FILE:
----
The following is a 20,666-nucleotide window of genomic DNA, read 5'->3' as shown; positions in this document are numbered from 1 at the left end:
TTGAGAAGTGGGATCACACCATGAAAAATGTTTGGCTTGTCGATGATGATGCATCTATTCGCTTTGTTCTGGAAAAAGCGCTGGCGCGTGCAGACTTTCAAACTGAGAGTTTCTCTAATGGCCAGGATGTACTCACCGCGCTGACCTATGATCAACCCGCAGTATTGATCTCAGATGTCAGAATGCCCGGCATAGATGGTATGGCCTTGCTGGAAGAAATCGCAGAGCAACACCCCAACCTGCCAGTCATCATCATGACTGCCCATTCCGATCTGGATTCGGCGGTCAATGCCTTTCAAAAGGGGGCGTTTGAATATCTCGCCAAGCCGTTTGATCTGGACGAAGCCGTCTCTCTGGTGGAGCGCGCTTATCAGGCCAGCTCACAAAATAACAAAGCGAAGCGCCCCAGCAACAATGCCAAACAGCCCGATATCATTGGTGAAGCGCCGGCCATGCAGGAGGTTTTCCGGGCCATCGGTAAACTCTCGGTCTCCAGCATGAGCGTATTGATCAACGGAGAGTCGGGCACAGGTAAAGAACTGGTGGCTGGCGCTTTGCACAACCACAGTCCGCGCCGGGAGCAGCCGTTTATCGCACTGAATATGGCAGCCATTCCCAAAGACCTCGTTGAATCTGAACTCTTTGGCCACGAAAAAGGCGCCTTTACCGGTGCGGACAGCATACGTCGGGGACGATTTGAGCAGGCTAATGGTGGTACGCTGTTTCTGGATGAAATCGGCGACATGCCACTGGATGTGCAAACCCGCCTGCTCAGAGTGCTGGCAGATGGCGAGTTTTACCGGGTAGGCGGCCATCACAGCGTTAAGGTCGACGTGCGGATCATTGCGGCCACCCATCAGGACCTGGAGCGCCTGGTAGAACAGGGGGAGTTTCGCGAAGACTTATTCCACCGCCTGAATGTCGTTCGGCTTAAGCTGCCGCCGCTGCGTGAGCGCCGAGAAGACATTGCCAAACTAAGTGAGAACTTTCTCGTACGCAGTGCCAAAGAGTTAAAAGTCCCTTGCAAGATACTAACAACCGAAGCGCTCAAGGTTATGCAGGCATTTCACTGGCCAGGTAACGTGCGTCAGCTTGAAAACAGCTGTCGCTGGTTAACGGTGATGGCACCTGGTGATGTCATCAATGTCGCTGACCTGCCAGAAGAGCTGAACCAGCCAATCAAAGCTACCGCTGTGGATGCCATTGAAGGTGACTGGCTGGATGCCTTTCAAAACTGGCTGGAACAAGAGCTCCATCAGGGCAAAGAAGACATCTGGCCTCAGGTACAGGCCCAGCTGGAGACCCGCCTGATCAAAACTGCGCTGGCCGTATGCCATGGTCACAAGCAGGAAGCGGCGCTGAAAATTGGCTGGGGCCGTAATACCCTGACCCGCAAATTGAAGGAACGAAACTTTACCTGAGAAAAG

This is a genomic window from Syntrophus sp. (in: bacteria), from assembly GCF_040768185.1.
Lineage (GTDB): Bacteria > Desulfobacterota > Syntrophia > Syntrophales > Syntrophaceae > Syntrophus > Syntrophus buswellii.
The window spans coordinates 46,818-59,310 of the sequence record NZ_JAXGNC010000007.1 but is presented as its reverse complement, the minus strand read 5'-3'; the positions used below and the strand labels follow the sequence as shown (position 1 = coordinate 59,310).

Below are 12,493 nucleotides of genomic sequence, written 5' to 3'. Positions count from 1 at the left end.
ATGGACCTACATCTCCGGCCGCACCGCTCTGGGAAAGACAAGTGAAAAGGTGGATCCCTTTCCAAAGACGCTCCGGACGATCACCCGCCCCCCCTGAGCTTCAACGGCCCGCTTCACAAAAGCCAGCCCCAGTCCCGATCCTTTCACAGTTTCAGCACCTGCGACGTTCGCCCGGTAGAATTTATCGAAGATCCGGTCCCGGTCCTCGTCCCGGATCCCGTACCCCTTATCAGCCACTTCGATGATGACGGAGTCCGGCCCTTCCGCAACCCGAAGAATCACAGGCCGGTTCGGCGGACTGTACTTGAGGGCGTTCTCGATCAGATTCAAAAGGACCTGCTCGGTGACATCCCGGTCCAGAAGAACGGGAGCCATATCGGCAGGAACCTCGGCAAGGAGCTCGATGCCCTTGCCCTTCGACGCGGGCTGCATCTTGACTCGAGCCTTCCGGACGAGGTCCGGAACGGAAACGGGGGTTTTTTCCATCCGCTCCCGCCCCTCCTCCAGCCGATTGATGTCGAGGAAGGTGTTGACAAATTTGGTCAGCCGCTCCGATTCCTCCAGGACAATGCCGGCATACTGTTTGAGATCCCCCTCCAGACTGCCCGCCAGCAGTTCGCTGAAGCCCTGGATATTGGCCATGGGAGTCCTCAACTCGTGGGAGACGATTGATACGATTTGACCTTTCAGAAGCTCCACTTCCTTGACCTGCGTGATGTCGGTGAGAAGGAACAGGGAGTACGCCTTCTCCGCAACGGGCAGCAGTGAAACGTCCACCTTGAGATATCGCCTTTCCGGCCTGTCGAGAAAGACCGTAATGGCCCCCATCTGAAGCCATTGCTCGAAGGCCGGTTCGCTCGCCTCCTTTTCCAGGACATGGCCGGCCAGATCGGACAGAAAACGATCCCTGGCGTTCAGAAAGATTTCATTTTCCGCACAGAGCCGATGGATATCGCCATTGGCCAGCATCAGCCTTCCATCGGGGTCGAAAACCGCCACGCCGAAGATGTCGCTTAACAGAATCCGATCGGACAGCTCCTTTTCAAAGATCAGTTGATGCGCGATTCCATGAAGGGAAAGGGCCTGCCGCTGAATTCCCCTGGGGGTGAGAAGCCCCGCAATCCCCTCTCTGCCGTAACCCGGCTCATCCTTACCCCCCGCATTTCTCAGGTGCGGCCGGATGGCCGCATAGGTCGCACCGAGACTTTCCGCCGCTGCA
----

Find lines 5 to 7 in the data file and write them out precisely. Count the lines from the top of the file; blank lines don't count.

The window spans coordinates 46,818-59,310 of the sequence record NZ_JAXGNC010000007.1 but is presented as its reverse complement, the minus strand read 5'-3'; the positions used below and the strand labels follow the sequence as shown (position 1 = coordinate 59,310).

Below are 12,493 nucleotides of genomic sequence, written 5' to 3'. Positions count from 1 at the left end.
ATGGACCTACATCTCCGGCCGCACCGCTCTGGGAAAGACAAGTGAAAAGGTGGATCCCTTTCCAAAGACGCTCCGGACGATCACCCGCCCCCCCTGAGCTTCAACGGCCCGCTTCACAAAAGCCAGCCCCAGTCCCGATCCTTTCACAGTTTCAGCACCTGCGACGTTCGCCCGGTAGAATTTATCGAAGATCCGGTCCCGGTCCTCGTCCCGGATCCCGTACCCCTTATCAGCCACTTCGATGATGACGGAGTCCGGCCCTTCCGCAACCCGAAGAATCACAGGCCGGTTCGGCGGACTGTACTTGAGGGCGTTCTCGATCAGATTCAAAAGGACCTGCTCGGTGACATCCCGGTCCAGAAGAACGGGAGCCATATCGGCAGGAACCTCGGCAAGGAGCTCGATGCCCTTGCCCTTCGACGCGGGCTGCATCTTGACTCGAGCCTTCCGGACGAGGTCCGGAACGGAAACGGGGGTTTTTTCCATCCGCTCCCGCCCCTCCTCCAGCCGATTGATGTCGAGGAAGGTGTTGACAAATTTGGTCAGCCGCTCCGATTCCTCCAGGACAATGCCGGCATACTGTTTGAGATCCCCCTCCAGACTGCCCGCCAGCAGTTCGCTGAAGCCCTGGATATTGGCCATGGGAGTCCTCAACTCGTGGGAGACGATTGATACGATTTGACCTTTCAGAAGCTCCACTTCCTTGACCTGCGTGATGTCGGTGAGAAGGAACAGGGAGTACGCCTTCTCCGCAACGGGCAGCAGTGAAACGTCCACCTTGAGATATCGCCTTTCCGGCCTGTCGAGAAAGACCGTAATGGCCCCCATCTGAAGCCATTGCTCGAAGGCCGGTTCGCTCGCCTCCTTTTCCAGGACATGGCCGGCCAGATCGGACAGAAAACGATCCCTGGCGTTCAGAAAGATTTCATTTTCCGCACAGAGCCGATGGATATCGCCATTGGCCAGCATCAGCCTTCCATCGGGGTCGAAAACCGCCACGCCGAAGATGTCGCTTAACAGAATCCGATCGGACAGCTCCTTTTCAAAGATCAGTTGATGCGCGATTCCATGAAGGGAAAGGGCCTGCCGCTGAATTCCCCTGGGGGTGAGAAGCCCCGCAATCCCCTCTCTGCCGTAACCCGGCTCATCCTTACCCCCCGCATTTCTCAGGTGCGGCCGGATGGCCGCATAGGTCGCACCGAGACTTTCCGCCGCTGCA